17-year-old sexual assault victim could face charges for tweeting names of attackers

  • Posted by a hidden member.
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    Jul 23, 2012 7:29 PM GMT
    Interesting story...post your opinion, do you think she has the right to name her attackers and go against the court order? I lean towards yes.

    http://m.yahoo.com/w/legobpengine/news/blogs/lookout/savannah-dietrich-twitter-sexual-assault-louisville-174732753.html?orig_host_hdr=news.yahoo.com&.intl=US&.lang=en-US
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    Jul 23, 2012 9:14 PM GMT
    Im all for it!.. Her posting it that is..

    "On June 26, the boys pleaded guilty to first-degree sexual abuse and misdemeanor voyeurism. Terms of their plea agreement were not released."



    Sorry, you fuck up.. you get exposed. Maybe that might actually deter you from pulling that crap again!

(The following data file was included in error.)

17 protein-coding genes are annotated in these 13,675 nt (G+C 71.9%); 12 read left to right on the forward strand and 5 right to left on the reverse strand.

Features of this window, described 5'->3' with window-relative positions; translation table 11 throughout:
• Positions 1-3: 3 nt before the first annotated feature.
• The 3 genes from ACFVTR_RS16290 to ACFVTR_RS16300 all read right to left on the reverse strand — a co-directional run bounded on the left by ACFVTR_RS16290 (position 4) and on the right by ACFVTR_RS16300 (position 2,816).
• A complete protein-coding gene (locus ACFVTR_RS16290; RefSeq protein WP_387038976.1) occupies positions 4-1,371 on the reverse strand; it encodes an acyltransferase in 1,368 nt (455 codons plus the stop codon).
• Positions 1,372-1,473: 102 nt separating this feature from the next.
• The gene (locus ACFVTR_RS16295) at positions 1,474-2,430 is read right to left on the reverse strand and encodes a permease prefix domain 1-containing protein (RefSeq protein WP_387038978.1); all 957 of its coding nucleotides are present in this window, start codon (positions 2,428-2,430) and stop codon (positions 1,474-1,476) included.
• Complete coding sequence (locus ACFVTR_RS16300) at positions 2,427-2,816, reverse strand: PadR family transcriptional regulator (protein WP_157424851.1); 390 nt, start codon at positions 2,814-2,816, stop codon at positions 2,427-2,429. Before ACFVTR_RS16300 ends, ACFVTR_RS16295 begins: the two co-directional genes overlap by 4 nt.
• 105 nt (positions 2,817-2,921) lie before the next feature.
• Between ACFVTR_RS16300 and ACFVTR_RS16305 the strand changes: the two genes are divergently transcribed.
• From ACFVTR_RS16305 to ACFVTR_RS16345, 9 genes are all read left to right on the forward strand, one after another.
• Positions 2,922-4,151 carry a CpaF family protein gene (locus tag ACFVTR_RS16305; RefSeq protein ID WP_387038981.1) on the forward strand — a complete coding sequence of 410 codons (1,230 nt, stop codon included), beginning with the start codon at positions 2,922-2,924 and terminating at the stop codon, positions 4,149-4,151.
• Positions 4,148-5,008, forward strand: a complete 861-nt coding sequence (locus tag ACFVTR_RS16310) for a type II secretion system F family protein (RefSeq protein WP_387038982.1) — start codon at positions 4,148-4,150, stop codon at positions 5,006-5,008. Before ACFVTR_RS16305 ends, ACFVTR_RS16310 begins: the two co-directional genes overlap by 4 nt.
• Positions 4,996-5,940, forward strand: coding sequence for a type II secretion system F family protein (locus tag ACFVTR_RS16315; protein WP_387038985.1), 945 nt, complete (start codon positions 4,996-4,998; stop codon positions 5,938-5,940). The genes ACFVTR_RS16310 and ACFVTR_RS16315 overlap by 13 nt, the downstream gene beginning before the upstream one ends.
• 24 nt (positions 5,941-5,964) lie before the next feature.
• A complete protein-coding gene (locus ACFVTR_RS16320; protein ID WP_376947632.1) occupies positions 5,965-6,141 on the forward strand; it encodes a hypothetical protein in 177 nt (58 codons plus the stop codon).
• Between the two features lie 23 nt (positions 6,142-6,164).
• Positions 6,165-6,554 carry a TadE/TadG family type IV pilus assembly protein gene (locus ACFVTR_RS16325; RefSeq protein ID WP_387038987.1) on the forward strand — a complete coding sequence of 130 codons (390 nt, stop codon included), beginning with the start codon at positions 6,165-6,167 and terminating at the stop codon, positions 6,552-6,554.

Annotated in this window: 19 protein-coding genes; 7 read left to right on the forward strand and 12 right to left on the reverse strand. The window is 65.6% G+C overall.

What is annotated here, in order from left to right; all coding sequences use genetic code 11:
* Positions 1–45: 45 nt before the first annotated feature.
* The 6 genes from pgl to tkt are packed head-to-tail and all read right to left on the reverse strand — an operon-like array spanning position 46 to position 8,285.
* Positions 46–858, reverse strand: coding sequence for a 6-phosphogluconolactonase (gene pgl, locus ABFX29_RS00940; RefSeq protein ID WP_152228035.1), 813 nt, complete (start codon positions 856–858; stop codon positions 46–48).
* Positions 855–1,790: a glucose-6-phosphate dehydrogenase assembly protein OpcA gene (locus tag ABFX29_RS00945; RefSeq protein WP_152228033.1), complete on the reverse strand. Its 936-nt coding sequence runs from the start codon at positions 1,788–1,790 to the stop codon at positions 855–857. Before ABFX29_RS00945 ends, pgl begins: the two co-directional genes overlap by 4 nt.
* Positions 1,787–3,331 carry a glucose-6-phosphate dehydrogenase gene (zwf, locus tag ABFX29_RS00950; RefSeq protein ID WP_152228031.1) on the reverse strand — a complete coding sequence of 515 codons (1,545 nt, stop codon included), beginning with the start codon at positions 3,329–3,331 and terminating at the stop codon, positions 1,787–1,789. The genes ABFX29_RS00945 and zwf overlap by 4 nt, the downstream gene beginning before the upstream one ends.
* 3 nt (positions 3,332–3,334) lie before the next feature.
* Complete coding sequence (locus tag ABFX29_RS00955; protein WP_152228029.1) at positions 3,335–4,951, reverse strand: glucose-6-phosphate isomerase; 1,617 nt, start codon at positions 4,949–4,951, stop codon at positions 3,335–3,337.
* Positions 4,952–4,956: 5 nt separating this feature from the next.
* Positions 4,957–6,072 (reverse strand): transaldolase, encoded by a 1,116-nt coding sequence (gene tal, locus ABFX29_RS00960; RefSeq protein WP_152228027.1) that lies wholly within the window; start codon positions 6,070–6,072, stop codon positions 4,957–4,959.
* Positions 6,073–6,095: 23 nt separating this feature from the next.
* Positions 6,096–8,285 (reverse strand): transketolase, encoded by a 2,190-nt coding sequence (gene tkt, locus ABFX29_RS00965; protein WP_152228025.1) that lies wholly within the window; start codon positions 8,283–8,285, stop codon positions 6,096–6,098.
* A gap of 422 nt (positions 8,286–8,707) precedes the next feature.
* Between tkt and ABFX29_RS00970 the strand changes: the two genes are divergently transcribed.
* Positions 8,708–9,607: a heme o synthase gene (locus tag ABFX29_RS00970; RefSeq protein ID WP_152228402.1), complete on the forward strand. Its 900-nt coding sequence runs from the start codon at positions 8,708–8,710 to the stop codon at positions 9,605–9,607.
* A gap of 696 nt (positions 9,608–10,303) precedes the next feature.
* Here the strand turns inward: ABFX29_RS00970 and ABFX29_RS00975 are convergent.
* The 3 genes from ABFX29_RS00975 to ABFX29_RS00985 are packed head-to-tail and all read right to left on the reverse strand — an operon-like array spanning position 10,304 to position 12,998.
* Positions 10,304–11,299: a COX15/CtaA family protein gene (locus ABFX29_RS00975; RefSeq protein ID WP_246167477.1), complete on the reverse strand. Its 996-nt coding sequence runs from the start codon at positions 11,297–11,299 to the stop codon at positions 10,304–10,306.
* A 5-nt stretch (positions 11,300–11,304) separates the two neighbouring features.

• Neurons

    Posts: 537

    Jul 23, 2012 9:16 PM GMT
    I'm on her side for this, even though she's technically in the wrong.
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    Jul 23, 2012 9:20 PM GMT
    TropicalMark saidIm all for it!.. Her posting it that is..

    "On June 26, the boys pleaded guilty to first-degree sexual abuse and misdemeanor voyeurism. Terms of their plea agreement were not released."



    Sorry, you fuck up.. you get exposed. Maybe that might actually deter you from pulling that crap again!


    This! Public Shaming makes a great, non-violent deterrent.

    In the good old days, they did public floggings, pillory, hangings.

    icon_lol.gificon_lol.gificon_lol.gificon_lol.gificon_lol.gificon_lol.gificon_lol.gificon_lol.gif
  • HottJoe

    Posts: 21366

    Jul 23, 2012 9:22 PM GMT